Turkish officials in Greece for groundwork on refugee swap

Turkish officials in Greece for groundwork on refugee swap

Turkish officials in Greece for groundwork on refugee swap


A total of 25 Turkish officials have reached their assigned posts on the Greek islands to work together with Greek officials to coordinate the registration of illegal migrants arriving via Turkey, which has agreed to take them back as part of a Turkey-EU deal.

Eight Turkish officials have gone to Lesbos, six to Chios, five to Samos, while three officials each have gone to Kos and Leros, according to the state-run Anadolu Agency. 

According to the deal reached on March 18 in Brussels between the EU and Ankara, Turkey will take back migrants making the illegal crossing of the Aegean Sea to Greece as of March 20. The returns will begin to take place on April 4 at the earliest. 

For every Syrian sent back, the European Union will resettle one Syrian from Turkish refugee camps where 2.7 million people are residing.

In response to Turkish officials assuming duties on Greek islands, Greek officials will also be allowed to work on the migrant question in admission offices on the Turkish coasts. 

Some 4,000 officials are needed to conduct the registration processes, the EU has said. 

The officials consist of asylum experts, interpreters and security officials. Some 2,300 of the personnel will be provided by EU member countries, but they have yet to reach Greece. 

Meanwhile, a total of 1,662 migrants have landed on Greek islands near Turkey since the landmark EU-Turkish deal on curbing the influx took effect on March 20, a Greek coordination panel said March 21.

The day after the formal start of an agreement intended to close off the main route through which a million refugees and migrants arrived in Europe last year, authorities said 1,662 people had arrived on Greek islands by 7 a.m., twice the official count of the day before. 

Half of the migrants – 830 – arrived on Chios and 698 others on Lesbos, two islands in the northeast Aegean which lie close to Turkey, according to the SOMP agency which is coordinating Athens’ response to the migration crisis.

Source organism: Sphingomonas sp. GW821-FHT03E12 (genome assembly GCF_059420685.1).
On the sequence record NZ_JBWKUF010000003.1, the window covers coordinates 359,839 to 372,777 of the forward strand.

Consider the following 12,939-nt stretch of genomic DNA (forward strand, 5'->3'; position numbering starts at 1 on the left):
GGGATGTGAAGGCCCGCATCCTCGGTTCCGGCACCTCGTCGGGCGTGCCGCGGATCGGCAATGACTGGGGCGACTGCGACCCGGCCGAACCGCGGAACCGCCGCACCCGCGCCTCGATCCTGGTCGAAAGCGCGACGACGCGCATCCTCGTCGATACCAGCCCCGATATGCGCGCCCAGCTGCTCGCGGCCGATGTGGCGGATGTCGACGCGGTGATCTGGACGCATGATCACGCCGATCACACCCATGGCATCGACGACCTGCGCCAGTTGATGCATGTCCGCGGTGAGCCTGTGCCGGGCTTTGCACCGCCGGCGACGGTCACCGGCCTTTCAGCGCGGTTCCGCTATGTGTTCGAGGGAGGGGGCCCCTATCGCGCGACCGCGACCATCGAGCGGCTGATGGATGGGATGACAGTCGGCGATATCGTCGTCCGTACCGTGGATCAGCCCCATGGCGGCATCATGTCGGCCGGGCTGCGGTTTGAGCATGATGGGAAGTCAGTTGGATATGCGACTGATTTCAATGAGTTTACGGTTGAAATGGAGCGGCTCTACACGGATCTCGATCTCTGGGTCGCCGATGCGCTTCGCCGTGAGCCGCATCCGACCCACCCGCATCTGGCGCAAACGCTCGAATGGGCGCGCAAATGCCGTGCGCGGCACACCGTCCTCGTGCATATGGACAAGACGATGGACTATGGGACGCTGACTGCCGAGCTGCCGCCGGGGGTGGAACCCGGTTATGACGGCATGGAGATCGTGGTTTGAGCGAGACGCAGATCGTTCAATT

The continuing influx “creates a problem, and raises questions about the intent of all parties” in the agreement, SOMP spokesman Giorgos Kyritsis said, according to AFP.

On March 21, Nils Muiznieks, Council of Europe Commissioner for Human Rights, said the utmost care should be given to the implementation of the EU-Turkey deal in order to dispel a number of serious concerns that the deal elicits from a human rights perspective.

“The deal and its legal safeguards should apply not only to Syrians, but to all people reaching Greece or any other EU country,” said Muiznieks in a written statement, adding that the EU, Greece and Turkey have to ensure that additional principles guide the deal’s implementation. 

He stated that the EU and its member states “have to provide urgent help to Greece,” adding that it was crucial that Turkey applied “legal and procedural safeguards to all migrants – not only Syrians – who return from Greece.” “This includes the prohibitions of refoulement and collective returns.”

The deal, reached at an EU-Turkey summit, aims at cutting off a route that enabled 850,000 people to pour into Europe last year, many of them fleeing conflict in Syria.

“Protecting refugees is both a moral and a legal obligation. It is not an easy task, but nor is it impossible. The EU-Turkey agreement may be part of the solution but European countries must do more to protect those who flee wars and persecution,” Muiznieks said.